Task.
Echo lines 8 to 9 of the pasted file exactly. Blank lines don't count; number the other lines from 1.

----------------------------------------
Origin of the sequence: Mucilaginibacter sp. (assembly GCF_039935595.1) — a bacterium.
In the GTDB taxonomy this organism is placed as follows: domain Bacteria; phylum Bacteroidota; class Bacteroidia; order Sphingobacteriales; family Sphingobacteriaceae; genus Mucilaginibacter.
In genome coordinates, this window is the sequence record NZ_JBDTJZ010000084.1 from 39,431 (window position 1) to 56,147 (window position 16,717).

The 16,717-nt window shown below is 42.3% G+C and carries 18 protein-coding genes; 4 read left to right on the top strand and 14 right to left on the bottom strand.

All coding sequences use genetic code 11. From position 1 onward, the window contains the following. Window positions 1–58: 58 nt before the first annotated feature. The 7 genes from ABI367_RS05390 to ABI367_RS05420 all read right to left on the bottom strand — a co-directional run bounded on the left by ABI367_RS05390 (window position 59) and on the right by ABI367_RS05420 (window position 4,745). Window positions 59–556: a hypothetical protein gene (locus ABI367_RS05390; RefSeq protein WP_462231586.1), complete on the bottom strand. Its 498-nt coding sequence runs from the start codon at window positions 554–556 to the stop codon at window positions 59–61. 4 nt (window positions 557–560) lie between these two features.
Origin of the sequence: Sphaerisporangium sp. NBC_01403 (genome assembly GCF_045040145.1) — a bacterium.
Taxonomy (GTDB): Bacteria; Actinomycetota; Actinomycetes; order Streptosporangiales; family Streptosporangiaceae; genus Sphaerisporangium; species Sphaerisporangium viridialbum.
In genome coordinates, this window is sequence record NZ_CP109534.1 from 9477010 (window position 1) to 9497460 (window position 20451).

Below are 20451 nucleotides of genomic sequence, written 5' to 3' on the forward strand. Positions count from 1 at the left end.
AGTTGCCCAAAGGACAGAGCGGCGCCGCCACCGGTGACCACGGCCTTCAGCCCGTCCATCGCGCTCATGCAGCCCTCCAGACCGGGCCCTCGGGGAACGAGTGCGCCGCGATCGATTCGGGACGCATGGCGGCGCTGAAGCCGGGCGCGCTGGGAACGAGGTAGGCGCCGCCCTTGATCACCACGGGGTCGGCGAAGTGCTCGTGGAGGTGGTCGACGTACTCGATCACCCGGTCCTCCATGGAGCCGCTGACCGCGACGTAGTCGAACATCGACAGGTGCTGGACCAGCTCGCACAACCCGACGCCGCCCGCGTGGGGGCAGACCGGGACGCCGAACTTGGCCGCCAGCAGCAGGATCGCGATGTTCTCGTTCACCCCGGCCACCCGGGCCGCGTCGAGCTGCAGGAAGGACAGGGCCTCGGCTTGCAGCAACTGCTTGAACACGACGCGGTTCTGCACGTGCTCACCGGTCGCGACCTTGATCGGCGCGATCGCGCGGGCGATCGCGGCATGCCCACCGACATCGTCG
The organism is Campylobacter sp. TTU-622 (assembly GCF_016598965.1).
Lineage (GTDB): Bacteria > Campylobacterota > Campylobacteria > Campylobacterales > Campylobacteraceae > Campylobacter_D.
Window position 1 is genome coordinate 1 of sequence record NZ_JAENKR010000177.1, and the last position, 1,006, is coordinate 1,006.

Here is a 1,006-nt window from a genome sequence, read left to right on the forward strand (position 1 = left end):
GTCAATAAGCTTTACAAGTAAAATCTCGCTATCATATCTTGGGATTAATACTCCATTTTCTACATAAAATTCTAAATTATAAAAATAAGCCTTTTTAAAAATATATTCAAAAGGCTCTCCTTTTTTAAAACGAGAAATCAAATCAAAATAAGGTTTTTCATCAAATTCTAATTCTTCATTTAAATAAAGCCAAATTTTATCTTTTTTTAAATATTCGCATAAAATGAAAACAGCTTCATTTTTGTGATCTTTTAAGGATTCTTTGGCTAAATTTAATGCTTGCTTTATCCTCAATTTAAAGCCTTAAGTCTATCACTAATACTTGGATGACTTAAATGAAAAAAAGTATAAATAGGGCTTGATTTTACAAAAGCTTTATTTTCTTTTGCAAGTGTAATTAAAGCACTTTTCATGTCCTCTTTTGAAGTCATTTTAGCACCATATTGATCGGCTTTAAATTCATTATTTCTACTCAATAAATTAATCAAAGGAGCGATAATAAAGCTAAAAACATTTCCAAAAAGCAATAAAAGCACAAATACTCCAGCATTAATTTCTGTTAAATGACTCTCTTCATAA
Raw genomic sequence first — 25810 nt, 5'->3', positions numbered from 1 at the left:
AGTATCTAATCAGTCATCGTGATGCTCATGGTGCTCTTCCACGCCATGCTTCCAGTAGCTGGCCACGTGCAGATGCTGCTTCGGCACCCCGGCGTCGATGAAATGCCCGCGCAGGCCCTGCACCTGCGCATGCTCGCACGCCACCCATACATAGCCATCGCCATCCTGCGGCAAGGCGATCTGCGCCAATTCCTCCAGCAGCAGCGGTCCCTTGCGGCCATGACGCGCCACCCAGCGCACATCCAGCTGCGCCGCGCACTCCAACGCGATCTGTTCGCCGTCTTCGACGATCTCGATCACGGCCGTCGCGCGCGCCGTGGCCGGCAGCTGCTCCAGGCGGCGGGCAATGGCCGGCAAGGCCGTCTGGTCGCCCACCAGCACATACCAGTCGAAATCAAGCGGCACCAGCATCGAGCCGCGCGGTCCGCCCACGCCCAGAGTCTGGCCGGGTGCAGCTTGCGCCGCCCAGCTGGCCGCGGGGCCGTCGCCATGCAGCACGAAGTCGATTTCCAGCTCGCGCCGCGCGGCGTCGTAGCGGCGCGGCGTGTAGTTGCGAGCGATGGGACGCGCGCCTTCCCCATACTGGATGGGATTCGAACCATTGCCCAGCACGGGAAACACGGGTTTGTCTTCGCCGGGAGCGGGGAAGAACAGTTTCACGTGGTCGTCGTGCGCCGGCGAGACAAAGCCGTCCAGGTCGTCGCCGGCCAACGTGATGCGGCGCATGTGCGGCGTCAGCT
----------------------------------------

In genome coordinates, this window is sequence record NZ_CP109534.1 from 9477010 (window position 1) to 9497460 (window position 20451).

Below are 20451 nucleotides of genomic sequence, written 5' to 3' on the forward strand. Positions count from 1 at the left end.